Night, Pop

’Night Pop, it’s your watch. I’m headed out,” I say aloud. Though it’s been three years since he died, I still do this sometimes at the end of my office day, and especially when it’s been a long hard one. I lean over the forward hatch of the model of Phyllis and peer down and say good night to Dad. I know he’s there, or some of him anyway, inside a silver thimble which serves as an urn and sits on a bunk in the miniature forward cabin of the model sailboat he built. When he had finally finished it, having worked in painstaking detail over the three years while Mom was bedridden and dwindling to nothing, he’d said to me: “Don’t know about what your mother wants, but I put a tiny thimble down there in the forepeak for me. Put a few of my ashes in it after I’m gone, will you pal? It’s a finishing touch that I can’t possibly do.”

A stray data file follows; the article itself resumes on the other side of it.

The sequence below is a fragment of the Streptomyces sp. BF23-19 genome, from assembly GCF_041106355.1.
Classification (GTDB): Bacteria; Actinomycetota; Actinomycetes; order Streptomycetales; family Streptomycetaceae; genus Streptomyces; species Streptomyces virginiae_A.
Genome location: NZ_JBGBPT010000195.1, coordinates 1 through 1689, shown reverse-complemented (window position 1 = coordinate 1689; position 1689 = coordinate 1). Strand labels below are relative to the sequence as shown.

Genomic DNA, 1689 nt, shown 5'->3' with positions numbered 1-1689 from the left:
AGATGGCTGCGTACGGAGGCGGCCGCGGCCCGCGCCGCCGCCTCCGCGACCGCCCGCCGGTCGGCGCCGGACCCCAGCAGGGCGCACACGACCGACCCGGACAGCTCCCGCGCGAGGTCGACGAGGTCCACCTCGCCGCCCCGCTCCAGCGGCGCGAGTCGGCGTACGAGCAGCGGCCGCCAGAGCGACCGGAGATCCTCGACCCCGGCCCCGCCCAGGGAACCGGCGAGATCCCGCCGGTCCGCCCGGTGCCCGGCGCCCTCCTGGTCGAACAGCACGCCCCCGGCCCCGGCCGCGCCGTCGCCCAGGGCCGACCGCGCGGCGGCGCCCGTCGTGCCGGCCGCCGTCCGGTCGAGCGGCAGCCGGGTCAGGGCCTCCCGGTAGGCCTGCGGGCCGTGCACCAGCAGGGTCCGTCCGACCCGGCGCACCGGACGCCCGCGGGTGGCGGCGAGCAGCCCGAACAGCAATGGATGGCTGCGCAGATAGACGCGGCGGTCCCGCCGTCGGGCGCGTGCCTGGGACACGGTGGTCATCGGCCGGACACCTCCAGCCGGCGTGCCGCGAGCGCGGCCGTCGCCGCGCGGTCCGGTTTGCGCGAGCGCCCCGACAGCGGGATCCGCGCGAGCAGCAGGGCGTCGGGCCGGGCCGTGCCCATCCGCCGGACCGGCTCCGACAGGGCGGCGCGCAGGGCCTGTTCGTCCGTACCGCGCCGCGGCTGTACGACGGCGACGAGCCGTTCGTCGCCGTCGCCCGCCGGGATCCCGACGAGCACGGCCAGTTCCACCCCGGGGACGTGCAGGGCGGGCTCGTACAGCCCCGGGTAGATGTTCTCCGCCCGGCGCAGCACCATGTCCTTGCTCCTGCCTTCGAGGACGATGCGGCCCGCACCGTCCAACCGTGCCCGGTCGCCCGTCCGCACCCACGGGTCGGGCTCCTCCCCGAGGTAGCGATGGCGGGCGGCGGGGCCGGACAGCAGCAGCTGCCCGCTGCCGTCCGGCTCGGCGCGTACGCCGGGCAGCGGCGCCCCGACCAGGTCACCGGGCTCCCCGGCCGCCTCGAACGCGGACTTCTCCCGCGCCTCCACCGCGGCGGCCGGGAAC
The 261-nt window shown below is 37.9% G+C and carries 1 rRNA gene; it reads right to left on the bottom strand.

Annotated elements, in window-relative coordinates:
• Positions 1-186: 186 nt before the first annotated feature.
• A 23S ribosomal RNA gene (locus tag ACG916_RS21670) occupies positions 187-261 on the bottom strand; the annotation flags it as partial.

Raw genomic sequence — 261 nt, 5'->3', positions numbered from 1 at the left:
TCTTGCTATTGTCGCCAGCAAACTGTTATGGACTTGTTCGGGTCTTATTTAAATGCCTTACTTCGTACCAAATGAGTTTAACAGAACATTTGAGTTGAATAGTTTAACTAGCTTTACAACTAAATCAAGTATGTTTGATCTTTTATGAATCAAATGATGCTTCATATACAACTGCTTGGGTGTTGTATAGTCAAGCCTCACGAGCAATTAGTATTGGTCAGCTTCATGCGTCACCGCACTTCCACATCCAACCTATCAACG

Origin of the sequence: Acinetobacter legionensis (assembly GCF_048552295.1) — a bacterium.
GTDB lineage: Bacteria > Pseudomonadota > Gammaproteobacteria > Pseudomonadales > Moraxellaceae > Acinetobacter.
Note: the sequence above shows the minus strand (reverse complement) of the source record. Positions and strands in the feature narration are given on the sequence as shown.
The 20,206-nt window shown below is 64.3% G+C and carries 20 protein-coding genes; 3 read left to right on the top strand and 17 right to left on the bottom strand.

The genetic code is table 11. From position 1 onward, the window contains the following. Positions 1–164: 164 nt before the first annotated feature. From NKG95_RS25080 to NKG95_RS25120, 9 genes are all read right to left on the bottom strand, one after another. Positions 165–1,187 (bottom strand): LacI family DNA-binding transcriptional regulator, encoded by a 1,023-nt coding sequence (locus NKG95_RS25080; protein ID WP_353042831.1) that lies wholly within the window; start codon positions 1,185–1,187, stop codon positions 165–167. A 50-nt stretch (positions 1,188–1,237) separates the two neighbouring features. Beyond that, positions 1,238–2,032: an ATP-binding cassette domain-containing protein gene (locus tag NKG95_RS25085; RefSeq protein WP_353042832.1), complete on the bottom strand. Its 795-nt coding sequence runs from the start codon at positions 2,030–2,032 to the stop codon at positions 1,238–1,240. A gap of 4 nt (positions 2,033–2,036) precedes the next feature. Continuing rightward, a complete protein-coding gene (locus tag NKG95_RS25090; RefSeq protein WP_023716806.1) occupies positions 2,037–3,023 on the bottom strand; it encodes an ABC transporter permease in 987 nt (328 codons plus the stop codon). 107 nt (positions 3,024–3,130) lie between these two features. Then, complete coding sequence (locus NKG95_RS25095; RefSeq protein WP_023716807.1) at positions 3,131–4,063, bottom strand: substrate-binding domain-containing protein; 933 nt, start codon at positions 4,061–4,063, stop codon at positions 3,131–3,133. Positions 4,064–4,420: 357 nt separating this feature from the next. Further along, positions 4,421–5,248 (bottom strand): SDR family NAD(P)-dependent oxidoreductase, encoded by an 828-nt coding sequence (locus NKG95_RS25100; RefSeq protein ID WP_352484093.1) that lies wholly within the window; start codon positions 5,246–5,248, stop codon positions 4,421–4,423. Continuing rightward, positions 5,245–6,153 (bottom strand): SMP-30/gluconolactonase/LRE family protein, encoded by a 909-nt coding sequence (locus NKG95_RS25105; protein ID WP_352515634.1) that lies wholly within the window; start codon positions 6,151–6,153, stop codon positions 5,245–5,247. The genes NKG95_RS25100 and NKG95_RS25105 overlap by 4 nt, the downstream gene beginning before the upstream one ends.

And then he laughed, in spite of it all.*

* (from the Preface of my next book)

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